I have received two papers of you (An Overview of Comparisons Between
Fuzzy and Statistical Methods; A probabilistic alternative to fuzzy
logic controllers, IIE Trans 1997, 459-467) which open again the
problem of probability vs. fuzziness. Though a lot of work on this
topic still should be done, I hoped that the basic question has
already been solved. To my surprize, I see that this is not true. Let
me very briefly touch these questions again - I do not claim to give
complete answer. However, the basic distinction seems to me clear, and
the work to be done should especially clarify the details.
Both these concepts are mathematical characterization of situations in
which we regard the phenomena surounding us; they are concerned with
the amount of information we have at disposal (or can have at
disposal), which is limited (mostly in principle). Thus, fuzziness
(fuzzy set, fuzzy approach, fuzzy logic) is a quantification (possible
mathematization) of the VAGUENESS phenomenon. This, in its basis,
concerns grouping of objects obtained using some property of objects,
say p(x). Formally the grouping is
X = {x| p(x)}.
Let me stress that in general, X is not a set. If p(x) is too complex
(and in the reality it mostly is the case) it is not possible to
characterize the grouping X precisely; its boundaries are unsharp.
Fuzzy set is then characterization of X which uses some scale. The use
of the interval [0, 1] is non-substantial.
Probability, on the other hand, is a quantified characterization
(possible mathematization) of the lack of information about OCCURRENCE
of some phenomenon. The word ``occurrence'' inherently contains time,
i.e. probability (or more generally, uncertainty phenomenon in narrower
sense) is always connected with the question whether the phenomenon in
question may be regarded during some time or not (i.e. whether it
occurs). In vague characterization of grouping, time plays no role. We
may think about what does it mean e.g. "small tree" without
considering whether we will actually see some small tree or not.
Using a paraphraze of my colleague, Dr. M. Mares, ``probability deals
with a question, whether something OCCURS, while (vagueness)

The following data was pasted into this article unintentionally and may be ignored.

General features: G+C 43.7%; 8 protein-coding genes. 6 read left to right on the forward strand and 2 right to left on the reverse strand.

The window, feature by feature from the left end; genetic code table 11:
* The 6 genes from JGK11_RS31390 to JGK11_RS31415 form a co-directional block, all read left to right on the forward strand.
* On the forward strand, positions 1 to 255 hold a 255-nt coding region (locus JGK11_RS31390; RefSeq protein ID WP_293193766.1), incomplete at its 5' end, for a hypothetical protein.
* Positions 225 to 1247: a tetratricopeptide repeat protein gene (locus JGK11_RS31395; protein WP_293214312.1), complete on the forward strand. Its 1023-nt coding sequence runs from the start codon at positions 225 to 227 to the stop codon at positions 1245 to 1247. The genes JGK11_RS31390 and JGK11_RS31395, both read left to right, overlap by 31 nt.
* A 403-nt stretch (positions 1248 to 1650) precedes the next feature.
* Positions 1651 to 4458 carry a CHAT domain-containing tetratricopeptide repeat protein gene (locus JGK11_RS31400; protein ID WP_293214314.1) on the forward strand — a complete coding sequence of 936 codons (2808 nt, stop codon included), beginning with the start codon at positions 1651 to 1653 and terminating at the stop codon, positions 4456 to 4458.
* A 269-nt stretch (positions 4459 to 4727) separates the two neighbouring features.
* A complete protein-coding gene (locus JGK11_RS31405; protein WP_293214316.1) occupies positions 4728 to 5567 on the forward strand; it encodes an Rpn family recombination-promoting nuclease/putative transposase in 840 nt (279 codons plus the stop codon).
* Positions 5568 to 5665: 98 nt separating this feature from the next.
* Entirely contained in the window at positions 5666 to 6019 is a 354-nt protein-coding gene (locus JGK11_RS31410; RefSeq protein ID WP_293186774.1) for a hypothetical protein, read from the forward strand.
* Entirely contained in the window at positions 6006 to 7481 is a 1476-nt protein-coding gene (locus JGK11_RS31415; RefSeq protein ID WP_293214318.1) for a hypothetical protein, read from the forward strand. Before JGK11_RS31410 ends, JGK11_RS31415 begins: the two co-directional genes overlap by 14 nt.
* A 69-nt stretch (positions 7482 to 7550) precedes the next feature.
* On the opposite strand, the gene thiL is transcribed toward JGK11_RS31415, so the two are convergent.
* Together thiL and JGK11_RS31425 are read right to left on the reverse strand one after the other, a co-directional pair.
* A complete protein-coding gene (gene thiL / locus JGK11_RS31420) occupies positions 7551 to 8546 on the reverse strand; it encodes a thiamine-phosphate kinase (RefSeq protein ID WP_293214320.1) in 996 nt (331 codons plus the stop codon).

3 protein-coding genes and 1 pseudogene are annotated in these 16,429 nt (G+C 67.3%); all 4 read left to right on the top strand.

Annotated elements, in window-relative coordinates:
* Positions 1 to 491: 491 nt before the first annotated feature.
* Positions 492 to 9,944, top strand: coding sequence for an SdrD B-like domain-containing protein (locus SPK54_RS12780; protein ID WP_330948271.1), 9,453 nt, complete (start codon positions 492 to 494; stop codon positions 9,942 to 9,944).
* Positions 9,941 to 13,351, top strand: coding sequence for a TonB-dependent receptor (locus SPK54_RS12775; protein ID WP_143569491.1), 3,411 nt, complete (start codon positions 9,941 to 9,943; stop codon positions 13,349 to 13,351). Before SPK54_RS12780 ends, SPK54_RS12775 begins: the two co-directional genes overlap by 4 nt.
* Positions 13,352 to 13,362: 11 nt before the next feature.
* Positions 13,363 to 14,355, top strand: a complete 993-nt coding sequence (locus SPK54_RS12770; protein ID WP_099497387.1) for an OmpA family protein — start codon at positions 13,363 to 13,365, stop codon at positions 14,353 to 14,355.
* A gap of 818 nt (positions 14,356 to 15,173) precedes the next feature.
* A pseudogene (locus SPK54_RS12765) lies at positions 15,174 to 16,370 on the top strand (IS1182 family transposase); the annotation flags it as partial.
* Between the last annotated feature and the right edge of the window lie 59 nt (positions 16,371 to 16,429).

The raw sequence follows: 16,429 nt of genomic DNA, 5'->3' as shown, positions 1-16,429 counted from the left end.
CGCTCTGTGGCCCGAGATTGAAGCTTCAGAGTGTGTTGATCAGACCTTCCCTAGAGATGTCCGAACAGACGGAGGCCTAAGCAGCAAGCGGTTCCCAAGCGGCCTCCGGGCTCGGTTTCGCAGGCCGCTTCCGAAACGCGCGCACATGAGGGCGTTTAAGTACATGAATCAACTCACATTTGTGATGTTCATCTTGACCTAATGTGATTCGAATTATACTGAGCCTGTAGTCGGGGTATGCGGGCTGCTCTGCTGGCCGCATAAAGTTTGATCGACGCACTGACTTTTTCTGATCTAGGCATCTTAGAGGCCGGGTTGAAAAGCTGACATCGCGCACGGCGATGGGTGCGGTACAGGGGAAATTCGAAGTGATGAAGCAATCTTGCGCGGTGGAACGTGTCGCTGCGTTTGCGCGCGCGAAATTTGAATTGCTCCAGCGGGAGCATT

fuzziness deals with a question, WHAT has (not) occured''. Some
more detailed discussion including a lot of formalism can be found in
my paper
Novak, V.: Paradigm, Formal Properties and Limits of Fuzzy Logic. Int.
J. of General Systems 24(1996), 377--405.
Let me stress that reality (our regarding it) is in most cases both
vague as well as uncertain. This is also source of some discussions
concerning the non black/white situations describable by probability.
Yes, we need probability to describe them but fuzziness as well. You
demonstrate this also in your paper on probabilistic controller: the
technical methods you used are probabilistic (moments - why not;
reasonable technique) but your ``probability distributions'' are
basically fuzzy sets. Their probabilistic interpretation is forced.
Please, I solicit you, the probability theoretists, stop this
unfruitful endeavour to prove that ``fuzziness is some kind of hidden
probability''. This is nonsense. Let all of us better study both these
phenomena and try to find their interconnection which surely is very
deeply hidden somewhere. Maybe, we will find some other unifying and
deep theory satisfactory for all and worth of stydying. At any case,
fuzzy logic is a beautiful non-trivial mathematical theory. Try to read
some other papers or books than those you cite in your papers. So far
unpublished but very convincing is the book
Hajek, P.: Metamathematics of Fuzzy Logic. Kluwer 1998 (to appear)
and a lot of other, mathematically deep papers.
Yours sincerely
Vilem Novak
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Vilem Novak, DSc., Associate Professor
University of Ostrava
IRAFM (Institute for Research and Applications of Fuzzy Modeling)
Brafova 7
701 03 Ostrava 1
Czech Republic
tel: +420-69-611 80 80
fax: +420-69-22 28 28
e-mail: novakv@osu.cz
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